The Ottawa Senators were playing a Saturday night game against the Montreal Canadiens at the Auditorium, the score tied 0-0 halfway through the second period. Sens’ rookie Ed Gorman and the Habs’ Billy Boucher had just served penalties for a dustup when the building began to make “ominous creaking sounds.” A window crashed to the ground.

Nearby, at Lisgar Collegiate, all eyes were on teenager Roxie Carrier, in the role of Donna Cyrilla in the musical comedy El Bandido. She had the stage to herself and was singing “Sometime” when the building rocked, the spotlight went out, and someone in the audience yelled “Fire!”

At a home on Carey Avenue, one woman’s normally relaxed cat suddenly arched its back, rushed around the room two or three times, spitting angrily, and climbed up the front-window curtains.

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Ecology

Ottawa delays small nuclear reactor plan as critics decry push for new reactors

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TORONTO — Canadians will have to wait a little while longer to see the federal government’s plan for the development of small nuclear reactors, seen by proponents as critical to the country’s fight against global warming.

Speaking at the opening of a two-day virtual international conference on Wednesday, the parliamentary secretary to the minister of natural resources said the plan will lay out key actions regarding the reactors. Its launch, Paul Lefebvre said, would come in the next few weeks.

“We’re still putting the finishing touches on it,” Lefebvre said. “The action plan is too important to be rushed.”

Small modular reactors — SMRs — are smaller in size and energy output than traditional nuclear power units, and more flexible in their deployment. While conventional reactors produce around 800 megawatts of power, SMRs can deliver up to 300 megawatts.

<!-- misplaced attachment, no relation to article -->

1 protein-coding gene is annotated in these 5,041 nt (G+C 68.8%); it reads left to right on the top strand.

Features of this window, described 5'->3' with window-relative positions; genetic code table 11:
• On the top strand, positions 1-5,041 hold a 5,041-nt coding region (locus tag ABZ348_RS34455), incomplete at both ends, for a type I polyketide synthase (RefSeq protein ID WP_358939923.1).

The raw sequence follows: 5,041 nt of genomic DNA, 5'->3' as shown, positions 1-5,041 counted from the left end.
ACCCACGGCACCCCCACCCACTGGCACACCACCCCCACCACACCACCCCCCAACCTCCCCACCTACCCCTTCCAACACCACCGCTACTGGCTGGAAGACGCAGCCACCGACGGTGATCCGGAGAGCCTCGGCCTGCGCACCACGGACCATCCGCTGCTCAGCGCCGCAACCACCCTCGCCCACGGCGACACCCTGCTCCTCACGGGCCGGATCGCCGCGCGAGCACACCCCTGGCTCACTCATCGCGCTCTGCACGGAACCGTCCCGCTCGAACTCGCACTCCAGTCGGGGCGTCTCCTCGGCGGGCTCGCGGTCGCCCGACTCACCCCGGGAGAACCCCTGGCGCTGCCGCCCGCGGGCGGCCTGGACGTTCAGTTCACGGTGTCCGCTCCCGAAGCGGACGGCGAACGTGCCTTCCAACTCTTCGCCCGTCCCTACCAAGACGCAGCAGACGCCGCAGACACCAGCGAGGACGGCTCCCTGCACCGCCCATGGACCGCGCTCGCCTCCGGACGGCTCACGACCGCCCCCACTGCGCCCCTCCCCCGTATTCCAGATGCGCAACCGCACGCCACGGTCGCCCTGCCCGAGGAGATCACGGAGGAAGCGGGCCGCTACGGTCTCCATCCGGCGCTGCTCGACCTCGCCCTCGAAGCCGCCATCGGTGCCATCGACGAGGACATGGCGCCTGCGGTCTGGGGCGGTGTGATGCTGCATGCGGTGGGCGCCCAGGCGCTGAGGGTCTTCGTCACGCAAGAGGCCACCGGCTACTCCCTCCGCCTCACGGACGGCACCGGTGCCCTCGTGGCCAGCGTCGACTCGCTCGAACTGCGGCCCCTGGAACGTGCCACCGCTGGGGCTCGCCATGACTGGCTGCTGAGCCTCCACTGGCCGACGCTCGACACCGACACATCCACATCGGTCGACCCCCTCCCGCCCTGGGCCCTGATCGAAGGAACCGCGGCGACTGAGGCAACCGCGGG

Proponents consider them ideal as both part of the regular electricity grid as well as for use in remote locations, including industrial sites and isolated northern communities. They could also play a role in the production of hydrogen and local heating.

“SMRs will allow us to take a bold step of meeting our goal of net-zero (emissions) by 2050 while creating good, middle class jobs and strengthening our competitive advantage,” said Lefebvre.

Natural Resources Minister Seamus O’Regan had been scheduled to speak at the conference but did not due to a family emergency.

Industry critics were quick to pounce on the government’s expected SMR announcement. They called on Ottawa to halt its plans to fund the experimental technology.

While nuclear power generation produces no greenhouse gas emissions, a major problem facing the industry is its growing mound of radioactive waste. This week, the government embarked on a round of consultations about what do with the dangerous material.

Dozens of groups, including the NDP, Bloc Quebecois, Green Party and some Indigenous organizations, oppose the plan for developing small modular reactors. They want the government to fight climate change by investing more in renewable energy and energy efficiency.

“We have options that are cheaper and safer and will be available quicker,” Richard Cannings, the NDP natural resources critic, said in a statement.

Lefebvre, however, said the global market for SMRs is expected to be worth between $150 billion and $300 billion a year by 2040. As one of the world’s largest producers of uranium, Canada has to be part of the wave both for economic and environmental reasons, he said.

“There’s a growing demand for smaller, simpler and affordable nuclear technology energy,” Lefebvre said.

Joe McBrearty, head of Canadian Nuclear Laboratories, told the conference the company had signed a host agreement this week with Ottawa-based Global First Power for a demonstration SMR at its Chalk River campus in eastern Ontario. A demonstration reactor will allow for the assessment of the technology’s overall viability, he said.

“When talking about deploying a new technology like an SMR, building a demonstration unit is vital to the success of that process,” McBrearty said. “Most importantly, it allows the public to see the reactor, to kick the tires so to speak, and to have confidence in the safety of its operation.”